Enforce Fisheries Regulations Before Marine Ecosystem is Destroyed

Target: Baldwin Spencer, Prime Minister of Antigua and Barbuda

Goal: Prevent destruction of coastal ecosystem by enforcing sustainable fishing procedures

Antigua and Barbuda’s Prime Minister, Baldwin Spencer, is under pressure from environmentalists and locals alike to actually enforce protective legislation which has already been passed. Passing environmental protection laws and not enforcing them is akin to not passing the laws at all. The government of Antigua and Barbuda must give the Fisheries Department the needed power to ensure sustainable fishing practices are employed.

The particular legislation, the Fisheries Act, would include much needed “closed seasons” for marine animals such as lobster and conch. It would also require licensing of fishermen and specify permitted types of fishing gear. However, the passing of the Fisheries Act did not coincide with approval of the necessary regulations and those regulations have now been perpetually treading water for six years, stuck in the doldrums of governmental bureaucracy. Without regulations, little to no enforcement is possible for local and national fishery officers.

As a result of this gaping lack of enforcement power, extensive over-fishing and use of fishing techniques like “gill netting” continue to devastate the coastal habitats, including legally established Marine Protected Areas. Gill netting is especially damaging as the nets capture endangered sea turtles and other species which are not the desired targets of fishing expeditions.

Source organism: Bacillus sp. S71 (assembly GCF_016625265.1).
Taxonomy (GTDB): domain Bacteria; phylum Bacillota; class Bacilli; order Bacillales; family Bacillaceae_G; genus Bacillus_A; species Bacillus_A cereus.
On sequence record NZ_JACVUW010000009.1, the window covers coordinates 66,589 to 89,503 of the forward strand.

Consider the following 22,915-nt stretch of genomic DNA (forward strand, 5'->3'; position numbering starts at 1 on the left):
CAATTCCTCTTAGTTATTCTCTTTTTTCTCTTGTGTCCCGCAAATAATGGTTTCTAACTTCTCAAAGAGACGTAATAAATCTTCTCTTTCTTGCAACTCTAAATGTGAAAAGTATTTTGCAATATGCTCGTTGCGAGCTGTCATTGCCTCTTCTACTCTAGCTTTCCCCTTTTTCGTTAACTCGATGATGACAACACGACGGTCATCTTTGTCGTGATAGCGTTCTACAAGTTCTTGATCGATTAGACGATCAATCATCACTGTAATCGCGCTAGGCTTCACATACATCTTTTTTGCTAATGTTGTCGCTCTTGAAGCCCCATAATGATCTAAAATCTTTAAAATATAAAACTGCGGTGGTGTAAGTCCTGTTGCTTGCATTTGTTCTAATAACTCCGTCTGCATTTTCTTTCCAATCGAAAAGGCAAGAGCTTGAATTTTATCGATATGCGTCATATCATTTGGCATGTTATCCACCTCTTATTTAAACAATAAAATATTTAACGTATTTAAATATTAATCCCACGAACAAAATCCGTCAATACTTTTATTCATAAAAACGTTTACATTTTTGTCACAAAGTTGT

In addition, the absence of enforced regulation has been utilized by Chinese fishing outfits who exploit the local fishermen with enticing prices and a demand for increased output. As they revel in their fresh exports, the populations of fish, other marine species, and the vitality of coral reefs decrease at an alarmingly quickening rate.

The fishing industry is an integral aspect of Antigua and Barbuda’s economy. According to the Antigua Conservation Society, the lobster fishing industry could collapse completely if current trends are not addressed immediately. While fishing exports remain an import aspect of economic strength for the region, if it is not done in a sustainable manner, the marine ecosystem will suffer profound destructive consequences and the local and national economy may not ever recover.

Sign this petition and demand swift, but thorough, action to approve regulations of fisheries enforcement in Antigua and Barbuda.


Dear Prime Minister Baldwin Spencer,

As the leader of an island nation, you have a deeply important obligation to enforce protection of the richly diverse marine ecosystems that surround you. Much of the economy relies on fishing exports, as you well know, thus it is extremely important that fisheries regulations are put in place to stop unsustainable fishing practices.

In 2006, the government of Antigua and Barbuda passed the Fisheries Act. For six years now, no regulations have been approved that allow the Fishery Department to enforce this legislation. As a result, the lobster industry is close to collapsing, coral reefs are experiencing rapid decline and foreign interests are exploiting local fishermen.

The fragile coastal ecosystem cannot support such blind reaping of resources. Sustainable, regulated fishing measures are urgently needed before the marine devastation becomes irrevocably permanent, and your economy suffers a possibly equally permanent blow. Please put regulations in place that allow enforcement of fishing procedures so that these harsh possibilities do not become a depressing reality.


[Your Name Here]

Sign the Petition

  • Only your name will be displayed. By signing, you accept our terms and may receive updates on this and related causes.
FacebookCare2 NewsTwitterEmailShare

Leave a Reply

Your email address will not be published. Required fields are marked *


Facebook Comments


516 Signatures

  • Lynn Juozilaitis
  • Richard Ohlendorf
  • Ann Blank
  • Eveline Mutsaerts
  • tam O
  • Mary-Carol Gales
  • Debbie Biere
  • Carole Mathews
  • Amy Wilson
  • robert joros
1 of 52123...52
Skip to toolbar